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I faced an unexpected bout of nostalgia and heartache this weekend. And of all places, at a yard sale that we helped host. Last week Matt and I worked hard together to go through a portion of my storage unit in efforts to supply some good toward a yard sale in Mahwah, NJ. We picked up some pieces of my furniture, all my VHS tapes left from Trenton, a couple DVDs, audio books that will never be listened to again, and other things. There were two pieces of furniture I wasn't sure about getting rid of, but I took them anyway - a chair from my maternal grandmother's house and a little, tiny bookshelf from my paternal grandparents' house (sticker still on the bottom from my dad). I have had those two pieces of furniture for at least 20 years myself, and the little bookshelf has been in my family for at least 90, if not over 100 years. Both of them might not actually be antiques, but they're a part of my heritage, and that fact and their nostalgia didn't hit me until I was at the yard sale and a gentleman came up to buy the shelves. I told him the story of the shelves:

The shelves had been with me in every college dorm room, and apartment I'd had since I left home, but had been in my childhood bedrooms as well. I can't remember any place those shelves had been other than around me pretty much all my life. They actually represented my love of books, and I typically placed them next to the head of my bed. They were at the head of my bed for the 10 years leading up to my move up to northern NJ with Matthew. I told the guy that I'm sure my grandfather on my dad's side probably had something to do with them being built; after all we are related to the Thomasvilles (of Thomasville Furniture), and my grandfather had a factory once making coat stands.

The gentleman thanked me for the story, said he wanted to refinish them noting that the nails in the shelves were quite old, gave me $2 for them, and walked away to come back later to pick them up. I turned to walk back to my post and immediately lost it. I was overcome with anxiety and nostalgia, sadness and grief, and immediately missed the shelves, even though they weren't gone. Even as I write this tears are welling up in my eyes over those little shelves. They are material things, both the shelves and the chair, but they mean the world to me: they remind me of my family, my heritage, and my childhood, are parts of my personal history.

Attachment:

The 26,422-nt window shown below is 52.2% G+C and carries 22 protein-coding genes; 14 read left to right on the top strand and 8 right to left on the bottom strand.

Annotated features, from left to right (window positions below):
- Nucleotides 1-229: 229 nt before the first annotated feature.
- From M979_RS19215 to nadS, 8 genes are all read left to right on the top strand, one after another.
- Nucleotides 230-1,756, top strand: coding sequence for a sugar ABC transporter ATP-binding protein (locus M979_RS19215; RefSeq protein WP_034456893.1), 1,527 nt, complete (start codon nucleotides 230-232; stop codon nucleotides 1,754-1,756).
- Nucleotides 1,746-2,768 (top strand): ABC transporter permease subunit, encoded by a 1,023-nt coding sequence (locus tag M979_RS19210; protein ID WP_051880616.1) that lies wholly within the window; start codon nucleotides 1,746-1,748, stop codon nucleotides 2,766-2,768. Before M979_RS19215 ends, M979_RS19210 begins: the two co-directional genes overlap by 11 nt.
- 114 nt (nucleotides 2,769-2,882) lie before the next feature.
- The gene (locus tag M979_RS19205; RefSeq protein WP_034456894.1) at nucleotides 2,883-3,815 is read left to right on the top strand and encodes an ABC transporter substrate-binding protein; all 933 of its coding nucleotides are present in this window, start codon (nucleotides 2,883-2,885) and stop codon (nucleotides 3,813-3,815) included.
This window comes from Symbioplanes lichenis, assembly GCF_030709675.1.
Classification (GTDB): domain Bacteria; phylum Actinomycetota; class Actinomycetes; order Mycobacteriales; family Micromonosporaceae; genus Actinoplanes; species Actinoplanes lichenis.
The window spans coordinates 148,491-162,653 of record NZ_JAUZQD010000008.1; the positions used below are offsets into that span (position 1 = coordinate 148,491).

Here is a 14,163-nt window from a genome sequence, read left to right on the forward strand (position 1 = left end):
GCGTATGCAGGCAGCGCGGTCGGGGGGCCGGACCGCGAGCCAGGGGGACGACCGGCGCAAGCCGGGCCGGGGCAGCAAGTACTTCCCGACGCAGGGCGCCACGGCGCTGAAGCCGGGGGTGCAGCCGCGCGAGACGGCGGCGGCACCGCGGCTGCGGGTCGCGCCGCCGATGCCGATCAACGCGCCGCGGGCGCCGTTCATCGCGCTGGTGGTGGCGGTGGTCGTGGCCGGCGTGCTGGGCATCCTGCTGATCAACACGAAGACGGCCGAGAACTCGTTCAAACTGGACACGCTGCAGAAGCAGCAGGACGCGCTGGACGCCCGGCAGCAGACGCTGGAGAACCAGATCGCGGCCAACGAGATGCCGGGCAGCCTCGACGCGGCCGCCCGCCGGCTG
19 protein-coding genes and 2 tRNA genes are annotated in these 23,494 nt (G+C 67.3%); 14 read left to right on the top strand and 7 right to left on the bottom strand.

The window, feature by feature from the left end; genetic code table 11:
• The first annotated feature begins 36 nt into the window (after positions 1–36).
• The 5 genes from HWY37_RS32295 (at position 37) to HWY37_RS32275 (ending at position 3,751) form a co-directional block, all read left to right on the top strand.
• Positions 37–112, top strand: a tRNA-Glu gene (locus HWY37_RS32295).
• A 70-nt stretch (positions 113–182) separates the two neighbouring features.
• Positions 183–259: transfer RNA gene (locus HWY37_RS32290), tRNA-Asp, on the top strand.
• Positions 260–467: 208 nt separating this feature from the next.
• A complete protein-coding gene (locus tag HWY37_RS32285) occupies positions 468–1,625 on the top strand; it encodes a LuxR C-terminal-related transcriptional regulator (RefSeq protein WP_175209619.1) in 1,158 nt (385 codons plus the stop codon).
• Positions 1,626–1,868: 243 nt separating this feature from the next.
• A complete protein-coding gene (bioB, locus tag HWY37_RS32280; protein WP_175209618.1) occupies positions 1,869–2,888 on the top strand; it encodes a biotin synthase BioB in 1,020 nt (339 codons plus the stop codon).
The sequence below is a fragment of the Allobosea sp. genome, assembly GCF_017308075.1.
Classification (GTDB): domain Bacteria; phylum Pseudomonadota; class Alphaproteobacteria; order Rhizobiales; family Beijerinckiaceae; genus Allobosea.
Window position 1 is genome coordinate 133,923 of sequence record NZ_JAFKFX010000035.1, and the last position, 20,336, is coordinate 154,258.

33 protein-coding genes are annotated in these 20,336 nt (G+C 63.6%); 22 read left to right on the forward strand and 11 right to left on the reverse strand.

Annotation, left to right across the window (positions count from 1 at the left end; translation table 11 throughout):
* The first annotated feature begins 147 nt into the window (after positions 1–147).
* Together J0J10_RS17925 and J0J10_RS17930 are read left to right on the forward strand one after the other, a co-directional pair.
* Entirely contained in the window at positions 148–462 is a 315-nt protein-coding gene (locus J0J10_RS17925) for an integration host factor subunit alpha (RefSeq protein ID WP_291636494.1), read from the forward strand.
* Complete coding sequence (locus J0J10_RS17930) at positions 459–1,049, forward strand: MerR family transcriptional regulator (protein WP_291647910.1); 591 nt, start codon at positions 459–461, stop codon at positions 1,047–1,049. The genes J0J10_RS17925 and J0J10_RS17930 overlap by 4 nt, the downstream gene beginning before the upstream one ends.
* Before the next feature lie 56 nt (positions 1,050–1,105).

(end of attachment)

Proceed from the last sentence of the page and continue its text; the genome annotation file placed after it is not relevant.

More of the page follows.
Matt was so sweet; he came over and said, "Honey, are you OK? What happened?" I could barely recount the events to him through my tears and being upset, but I did. He said, "Well, if they're causing you this much heartache, give the guy back his money when he comes back, and tell him you can't sell them. Then put a big sign on them that says, 'Not for Sale'. You can keep them; in fact, bring them home and let's put them somewhere you will see them every day." That made me cry even harder, but quietly. That was such a special moment, especially since he and his sister three weeks before sold the contents of his mother's house out of a storage unit to save money. They both had to get rid of a house full of stuff that reminded them of home, security, family, good times, and simple times - much like my chair and little shelves.

At that moment, I didn't care how much it cost to keep those two little pieces of furniture, and I still don't. By the time the guy returned, I had spoken to my sister and she couldn't believe that I would try to sell those things given how much they mean to me; she also let me know of a couple of times that she had accidentally given something away that would be truly mediocre in the eyes of any collector or art gallery: a hand print bowl from my dad that she and he had made together when she was a little girl. She has no idea where it got to, but is pretty sure that it went to charity at one point. To this day she feels bad and deeply regretful that it's gone, and wanted to save me that pain and regret.

When the guy returned, I explained the situation and gave him his money back (which being a salesman in these situations, I hated doing, but would have hated worse the outcome of not doing it!). He understood completely and agreed with me saying, "Our families and memories are important! If we don't have them, what have we got?!" I thanked him (behind slowly welling joyful tears) and took my shelves and chair back to the back of our spot to write up two "Not for Sale" signs.


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Stephen Lambeth

May 2017

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